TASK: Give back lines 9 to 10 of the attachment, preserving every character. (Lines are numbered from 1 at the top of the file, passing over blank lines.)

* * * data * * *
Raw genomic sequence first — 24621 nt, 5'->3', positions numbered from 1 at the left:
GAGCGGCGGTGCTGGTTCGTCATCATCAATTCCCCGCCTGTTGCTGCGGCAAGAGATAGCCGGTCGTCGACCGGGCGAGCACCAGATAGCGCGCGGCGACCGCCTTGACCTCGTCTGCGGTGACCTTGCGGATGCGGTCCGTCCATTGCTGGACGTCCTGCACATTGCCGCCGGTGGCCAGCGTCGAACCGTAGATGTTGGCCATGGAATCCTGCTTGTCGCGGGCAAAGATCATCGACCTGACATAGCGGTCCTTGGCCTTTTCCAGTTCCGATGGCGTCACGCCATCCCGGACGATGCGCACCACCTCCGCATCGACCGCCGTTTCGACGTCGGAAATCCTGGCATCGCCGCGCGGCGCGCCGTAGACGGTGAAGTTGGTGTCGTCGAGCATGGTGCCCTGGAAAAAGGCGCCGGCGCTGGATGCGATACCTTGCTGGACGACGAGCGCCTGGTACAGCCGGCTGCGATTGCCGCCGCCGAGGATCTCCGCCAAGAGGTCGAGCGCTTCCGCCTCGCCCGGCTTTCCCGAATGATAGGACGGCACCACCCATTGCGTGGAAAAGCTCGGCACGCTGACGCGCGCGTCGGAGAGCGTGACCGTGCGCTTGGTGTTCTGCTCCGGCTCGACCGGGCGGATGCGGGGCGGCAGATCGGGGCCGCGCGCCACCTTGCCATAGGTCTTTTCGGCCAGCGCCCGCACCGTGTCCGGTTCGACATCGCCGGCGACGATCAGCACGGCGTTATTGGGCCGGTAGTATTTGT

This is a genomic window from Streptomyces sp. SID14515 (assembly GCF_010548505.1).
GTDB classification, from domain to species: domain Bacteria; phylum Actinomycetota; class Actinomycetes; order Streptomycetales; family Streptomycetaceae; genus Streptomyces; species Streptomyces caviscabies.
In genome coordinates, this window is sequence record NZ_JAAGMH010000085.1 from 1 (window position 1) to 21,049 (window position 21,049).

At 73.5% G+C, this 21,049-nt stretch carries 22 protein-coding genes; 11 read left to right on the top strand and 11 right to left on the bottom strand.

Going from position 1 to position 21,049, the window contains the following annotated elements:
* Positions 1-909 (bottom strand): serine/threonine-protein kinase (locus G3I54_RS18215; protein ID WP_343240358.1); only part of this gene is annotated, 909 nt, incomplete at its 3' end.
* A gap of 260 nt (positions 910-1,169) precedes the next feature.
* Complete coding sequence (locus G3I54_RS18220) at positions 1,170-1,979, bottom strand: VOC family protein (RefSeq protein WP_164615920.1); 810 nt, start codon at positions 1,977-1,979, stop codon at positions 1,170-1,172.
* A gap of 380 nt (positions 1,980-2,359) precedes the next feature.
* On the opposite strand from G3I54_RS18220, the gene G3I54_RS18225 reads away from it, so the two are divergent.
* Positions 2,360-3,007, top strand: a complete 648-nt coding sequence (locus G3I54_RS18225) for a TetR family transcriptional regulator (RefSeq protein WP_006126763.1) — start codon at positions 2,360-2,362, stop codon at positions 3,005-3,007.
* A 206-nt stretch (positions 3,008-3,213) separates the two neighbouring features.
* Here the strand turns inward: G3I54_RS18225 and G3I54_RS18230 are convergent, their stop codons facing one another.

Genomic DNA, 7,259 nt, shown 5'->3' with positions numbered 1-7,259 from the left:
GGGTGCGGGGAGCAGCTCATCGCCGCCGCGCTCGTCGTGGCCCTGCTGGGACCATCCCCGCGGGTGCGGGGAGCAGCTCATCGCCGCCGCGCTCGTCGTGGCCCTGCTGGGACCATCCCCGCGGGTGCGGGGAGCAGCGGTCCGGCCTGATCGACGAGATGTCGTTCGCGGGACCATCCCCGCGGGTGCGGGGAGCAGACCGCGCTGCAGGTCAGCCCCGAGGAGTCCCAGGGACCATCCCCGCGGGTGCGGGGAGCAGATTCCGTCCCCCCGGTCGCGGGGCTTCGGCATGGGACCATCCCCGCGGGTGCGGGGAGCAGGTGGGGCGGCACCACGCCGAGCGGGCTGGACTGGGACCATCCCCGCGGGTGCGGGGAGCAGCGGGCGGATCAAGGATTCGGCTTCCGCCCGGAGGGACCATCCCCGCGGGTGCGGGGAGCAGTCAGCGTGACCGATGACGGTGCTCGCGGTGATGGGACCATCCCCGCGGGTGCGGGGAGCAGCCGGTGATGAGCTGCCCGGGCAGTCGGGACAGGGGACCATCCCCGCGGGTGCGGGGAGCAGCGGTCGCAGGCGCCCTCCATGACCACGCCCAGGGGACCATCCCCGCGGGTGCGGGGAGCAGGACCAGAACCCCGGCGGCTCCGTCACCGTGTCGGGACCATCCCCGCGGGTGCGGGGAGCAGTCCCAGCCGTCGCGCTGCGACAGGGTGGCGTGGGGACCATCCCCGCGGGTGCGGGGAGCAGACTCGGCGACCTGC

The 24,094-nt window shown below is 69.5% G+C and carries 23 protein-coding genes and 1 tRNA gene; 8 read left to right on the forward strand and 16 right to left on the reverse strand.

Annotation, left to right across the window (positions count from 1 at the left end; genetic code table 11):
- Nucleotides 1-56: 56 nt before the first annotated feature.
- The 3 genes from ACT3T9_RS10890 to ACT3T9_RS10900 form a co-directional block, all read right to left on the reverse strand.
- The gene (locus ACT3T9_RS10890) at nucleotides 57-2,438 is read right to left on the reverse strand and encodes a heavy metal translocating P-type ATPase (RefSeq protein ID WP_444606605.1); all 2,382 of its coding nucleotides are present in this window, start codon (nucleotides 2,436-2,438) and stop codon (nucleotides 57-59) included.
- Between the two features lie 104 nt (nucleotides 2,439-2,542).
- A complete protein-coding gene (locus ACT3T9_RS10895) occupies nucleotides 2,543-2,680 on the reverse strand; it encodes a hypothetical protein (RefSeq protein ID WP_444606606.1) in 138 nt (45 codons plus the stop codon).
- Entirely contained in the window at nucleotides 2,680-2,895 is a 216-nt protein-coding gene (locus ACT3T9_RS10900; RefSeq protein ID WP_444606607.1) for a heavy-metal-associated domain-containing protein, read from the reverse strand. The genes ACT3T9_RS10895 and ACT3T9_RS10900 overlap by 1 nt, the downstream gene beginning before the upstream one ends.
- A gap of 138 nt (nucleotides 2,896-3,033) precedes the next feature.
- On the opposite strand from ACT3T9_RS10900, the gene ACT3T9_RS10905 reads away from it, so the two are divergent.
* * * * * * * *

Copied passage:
* A gap of 260 nt (positions 910-1,169) precedes the next feature.
* Complete coding sequence (locus G3I54_RS18220) at positions 1,170-1,979, bottom strand: VOC family protein (RefSeq protein WP_164615920.1); 810 nt, start codon at positions 1,977-1,979, stop codon at positions 1,170-1,172.